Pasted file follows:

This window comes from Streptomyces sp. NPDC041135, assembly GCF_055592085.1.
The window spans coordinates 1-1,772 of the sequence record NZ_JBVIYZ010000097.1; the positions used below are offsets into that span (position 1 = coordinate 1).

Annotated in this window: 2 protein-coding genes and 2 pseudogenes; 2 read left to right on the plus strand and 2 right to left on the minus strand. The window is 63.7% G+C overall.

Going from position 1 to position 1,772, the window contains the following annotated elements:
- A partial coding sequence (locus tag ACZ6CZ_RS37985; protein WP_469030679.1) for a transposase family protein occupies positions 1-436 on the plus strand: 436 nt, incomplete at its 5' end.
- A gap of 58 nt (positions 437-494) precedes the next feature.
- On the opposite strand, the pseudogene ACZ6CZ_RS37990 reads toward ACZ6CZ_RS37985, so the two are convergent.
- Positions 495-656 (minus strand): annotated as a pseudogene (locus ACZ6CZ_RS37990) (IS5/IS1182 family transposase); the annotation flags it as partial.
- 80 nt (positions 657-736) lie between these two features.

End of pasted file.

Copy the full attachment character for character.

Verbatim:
This window comes from Streptomyces sp. NPDC041135, assembly GCF_055592085.1.
The window spans coordinates 1-1,772 of the sequence record NZ_JBVIYZ010000097.1; the positions used below are offsets into that span (position 1 = coordinate 1).

Annotated in this window: 2 protein-coding genes and 2 pseudogenes; 2 read left to right on the plus strand and 2 right to left on the minus strand. The window is 63.7% G+C overall.

Going from position 1 to position 1,772, the window contains the following annotated elements:
- A partial coding sequence (locus tag ACZ6CZ_RS37985; protein WP_469030679.1) for a transposase family protein occupies positions 1-436 on the plus strand: 436 nt, incomplete at its 5' end.
- A gap of 58 nt (positions 437-494) precedes the next feature.
- On the opposite strand, the pseudogene ACZ6CZ_RS37990 reads toward ACZ6CZ_RS37985, so the two are convergent.
- Positions 495-656 (minus strand): annotated as a pseudogene (locus ACZ6CZ_RS37990) (IS5/IS1182 family transposase); the annotation flags it as partial.
- 80 nt (positions 657-736) lie between these two features.